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The Companion Species Manifesto: Dogs, People, and Significant Otherness

3.70  ·  Rating details ·  625 ratings  ·  43 reviews
The Companion Species Manifesto is about the implosion of nature and culture in the joint lives of dogs and people, who are bonded in "significant otherness." In all their historical complexity, Donna Haraway tells us, dogs matter. They are not just surrogates for theory, she says; they are not here just to think with. Neither are they just an alibi for other themes; dogs ...more
Paperback, 112 pages
Published April 1st 2003 by Prickly Paradigm Press
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James Payne
Donna Haraway loves dogs.
With this manifesto, Haraway moves away from the figure of the cyborg (which made her famous) and toward the figure of the companion species--specifically, the dog. She attempts to do much the same thing with dogs that she did with cyborgs, saying:

"Cyborgs and companion species each bring together the human and non-human, the organic and technological, carbon and silicon, freedom and structure, history and myth, the rich and the poor, the state and the subject, diversity and depletion, modernity
Jen Hirt
Jun 16, 2015 rated it really liked it
If you, like me, don't think of your dog as a "furbaby," and you also cannot conceive of seriously calling yourself a "dog mom" or "dog dad," and you happen to be able to comprehend critical theory from time to time without wanting to throw the work across the room, then read this book. Haraway says, and I admire her for it: "To regard a dog as a furry child, even metaphorically, demeans dogs and children --and sets up children to be bitten and dogs to be killed" (37). So few people actually say ...more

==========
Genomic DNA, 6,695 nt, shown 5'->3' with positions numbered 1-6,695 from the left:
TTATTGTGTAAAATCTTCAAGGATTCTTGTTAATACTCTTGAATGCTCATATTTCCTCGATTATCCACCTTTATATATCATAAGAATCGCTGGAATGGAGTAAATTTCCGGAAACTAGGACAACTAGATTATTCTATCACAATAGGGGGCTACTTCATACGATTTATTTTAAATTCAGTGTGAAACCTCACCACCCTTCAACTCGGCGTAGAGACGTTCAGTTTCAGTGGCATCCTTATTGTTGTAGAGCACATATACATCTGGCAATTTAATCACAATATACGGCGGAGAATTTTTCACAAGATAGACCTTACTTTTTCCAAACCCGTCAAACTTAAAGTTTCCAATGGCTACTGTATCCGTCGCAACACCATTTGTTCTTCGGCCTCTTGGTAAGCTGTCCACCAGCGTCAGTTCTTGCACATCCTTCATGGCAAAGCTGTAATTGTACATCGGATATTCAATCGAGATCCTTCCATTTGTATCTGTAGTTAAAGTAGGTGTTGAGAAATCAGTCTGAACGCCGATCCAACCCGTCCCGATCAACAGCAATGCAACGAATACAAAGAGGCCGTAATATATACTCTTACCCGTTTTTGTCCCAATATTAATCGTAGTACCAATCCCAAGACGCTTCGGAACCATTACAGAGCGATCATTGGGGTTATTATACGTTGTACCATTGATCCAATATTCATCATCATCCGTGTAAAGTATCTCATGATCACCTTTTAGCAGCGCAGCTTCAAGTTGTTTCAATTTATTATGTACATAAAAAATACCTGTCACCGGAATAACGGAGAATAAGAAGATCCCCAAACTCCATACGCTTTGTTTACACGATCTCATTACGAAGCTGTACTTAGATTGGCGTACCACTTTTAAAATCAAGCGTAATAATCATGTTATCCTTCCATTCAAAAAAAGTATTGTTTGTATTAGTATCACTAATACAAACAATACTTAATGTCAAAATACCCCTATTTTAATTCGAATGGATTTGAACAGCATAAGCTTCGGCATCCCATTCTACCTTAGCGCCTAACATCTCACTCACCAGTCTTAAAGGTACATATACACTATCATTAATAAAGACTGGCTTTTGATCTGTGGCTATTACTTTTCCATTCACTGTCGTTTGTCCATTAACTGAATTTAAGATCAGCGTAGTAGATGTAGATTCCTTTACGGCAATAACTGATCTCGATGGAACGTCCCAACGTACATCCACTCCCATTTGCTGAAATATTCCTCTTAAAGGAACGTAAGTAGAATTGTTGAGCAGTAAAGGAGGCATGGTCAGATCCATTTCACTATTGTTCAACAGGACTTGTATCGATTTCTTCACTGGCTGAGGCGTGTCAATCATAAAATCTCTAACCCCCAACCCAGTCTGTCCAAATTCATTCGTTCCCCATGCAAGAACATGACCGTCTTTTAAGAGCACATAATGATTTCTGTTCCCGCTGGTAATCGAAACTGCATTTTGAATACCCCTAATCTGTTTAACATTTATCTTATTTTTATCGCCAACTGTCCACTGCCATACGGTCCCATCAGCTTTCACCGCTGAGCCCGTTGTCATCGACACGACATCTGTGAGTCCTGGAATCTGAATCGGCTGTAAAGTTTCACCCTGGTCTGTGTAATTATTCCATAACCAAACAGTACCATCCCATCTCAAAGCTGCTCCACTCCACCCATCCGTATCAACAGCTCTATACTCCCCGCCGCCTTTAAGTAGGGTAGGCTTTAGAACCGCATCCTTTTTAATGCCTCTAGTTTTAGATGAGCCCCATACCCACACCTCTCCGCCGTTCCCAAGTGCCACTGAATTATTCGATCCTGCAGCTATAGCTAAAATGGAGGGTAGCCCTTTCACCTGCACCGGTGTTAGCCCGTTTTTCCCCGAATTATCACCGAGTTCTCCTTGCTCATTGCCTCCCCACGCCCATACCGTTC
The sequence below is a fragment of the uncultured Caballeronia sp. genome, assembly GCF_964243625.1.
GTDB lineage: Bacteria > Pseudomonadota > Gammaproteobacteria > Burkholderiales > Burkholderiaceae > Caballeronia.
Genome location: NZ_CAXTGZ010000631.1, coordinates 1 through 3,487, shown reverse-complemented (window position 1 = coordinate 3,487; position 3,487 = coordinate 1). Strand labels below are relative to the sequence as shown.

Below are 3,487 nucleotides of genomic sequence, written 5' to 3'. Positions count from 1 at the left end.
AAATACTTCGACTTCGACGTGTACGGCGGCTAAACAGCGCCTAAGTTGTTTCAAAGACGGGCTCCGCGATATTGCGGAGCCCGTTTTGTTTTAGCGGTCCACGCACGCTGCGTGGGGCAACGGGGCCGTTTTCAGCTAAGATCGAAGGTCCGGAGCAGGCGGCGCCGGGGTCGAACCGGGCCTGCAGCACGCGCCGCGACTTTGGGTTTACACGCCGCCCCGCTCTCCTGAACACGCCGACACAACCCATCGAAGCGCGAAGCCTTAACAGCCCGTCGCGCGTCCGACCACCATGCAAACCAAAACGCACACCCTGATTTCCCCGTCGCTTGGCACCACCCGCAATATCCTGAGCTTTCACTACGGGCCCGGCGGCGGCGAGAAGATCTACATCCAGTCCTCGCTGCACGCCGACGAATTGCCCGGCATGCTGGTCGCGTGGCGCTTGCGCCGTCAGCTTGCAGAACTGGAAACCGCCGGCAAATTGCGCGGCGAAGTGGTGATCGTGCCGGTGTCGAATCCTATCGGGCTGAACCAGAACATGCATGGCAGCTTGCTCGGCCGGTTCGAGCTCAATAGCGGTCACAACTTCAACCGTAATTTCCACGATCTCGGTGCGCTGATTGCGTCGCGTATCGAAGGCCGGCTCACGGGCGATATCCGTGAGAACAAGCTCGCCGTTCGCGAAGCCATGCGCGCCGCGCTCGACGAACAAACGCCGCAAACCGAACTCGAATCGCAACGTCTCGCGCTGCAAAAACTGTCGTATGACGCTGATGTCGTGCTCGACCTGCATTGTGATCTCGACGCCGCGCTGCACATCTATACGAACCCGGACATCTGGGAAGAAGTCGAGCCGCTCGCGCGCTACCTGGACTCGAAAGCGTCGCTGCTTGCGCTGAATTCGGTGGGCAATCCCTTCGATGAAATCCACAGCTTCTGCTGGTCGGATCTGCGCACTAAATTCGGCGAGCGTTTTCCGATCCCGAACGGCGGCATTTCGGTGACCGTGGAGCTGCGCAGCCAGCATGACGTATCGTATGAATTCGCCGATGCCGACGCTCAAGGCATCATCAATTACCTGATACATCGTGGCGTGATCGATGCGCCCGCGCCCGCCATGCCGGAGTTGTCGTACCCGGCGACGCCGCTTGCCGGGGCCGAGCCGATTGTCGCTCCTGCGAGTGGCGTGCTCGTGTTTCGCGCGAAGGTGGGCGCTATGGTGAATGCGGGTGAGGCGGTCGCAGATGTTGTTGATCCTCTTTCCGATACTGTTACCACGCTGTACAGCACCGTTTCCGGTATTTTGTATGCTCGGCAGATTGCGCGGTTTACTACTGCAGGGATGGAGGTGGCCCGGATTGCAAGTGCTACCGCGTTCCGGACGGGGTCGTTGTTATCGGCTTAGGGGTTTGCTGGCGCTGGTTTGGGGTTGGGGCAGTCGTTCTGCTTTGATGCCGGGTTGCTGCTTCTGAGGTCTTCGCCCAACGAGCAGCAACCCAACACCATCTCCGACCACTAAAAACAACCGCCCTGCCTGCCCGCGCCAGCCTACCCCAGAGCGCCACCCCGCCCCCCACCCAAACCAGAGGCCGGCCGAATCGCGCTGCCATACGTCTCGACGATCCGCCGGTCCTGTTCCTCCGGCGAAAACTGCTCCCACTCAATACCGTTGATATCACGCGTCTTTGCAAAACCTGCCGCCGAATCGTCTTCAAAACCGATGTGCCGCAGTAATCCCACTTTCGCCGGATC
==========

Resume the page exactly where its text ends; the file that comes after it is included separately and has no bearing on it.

Christine Leja
Jul 03, 2012 rated it did not like it
I read this because I was once a research assistant for a project on the "Companion species" bond (which was never finished due to the death of the researcher). I have respect for some of Haraway's other work, but this piece was a frenetic jumble of half-formed ideas and gestures (and thus a manifesto?). I'm not sure who she imagines as her audience, besides herself. The history of certain dog breeds is told in monotonous detail while she skates over dense theory with a few sentences. This read ...more
(5/10) Okay, let's get this out of the way: I'm not a dog person. Hate 'em. But even putting that aside, I didn't really see the point to this book. Haraway wants to position the companion species as a kind of new model for humanity, and I think it's an idea worth looking at. But instead of doing that, Haraway spends most of the book simply reeling off facts about various dog breeds and training techniques. The value of this book is that it opens up a question that could help lead us to a more e ...more
Laura Peña
Mar 30, 2018 rated it it was ok
-i love dogs so easier to get thru for me than theory usually is

-certain tidbits i really liked--like the part about unconditional love bc I'm currently on a bender about how i hate the narrative of love being easy etc

-i facetimed my dog yesterday and i was reading cyborg manifesto then today read companion species and its funny bc u could see my phone as my companion or me+phone as a cyborg and i was talking to my dog as my cyborg self

-overall it seemed a little meandery tho. i guess i like th
Michael Burnam-Fink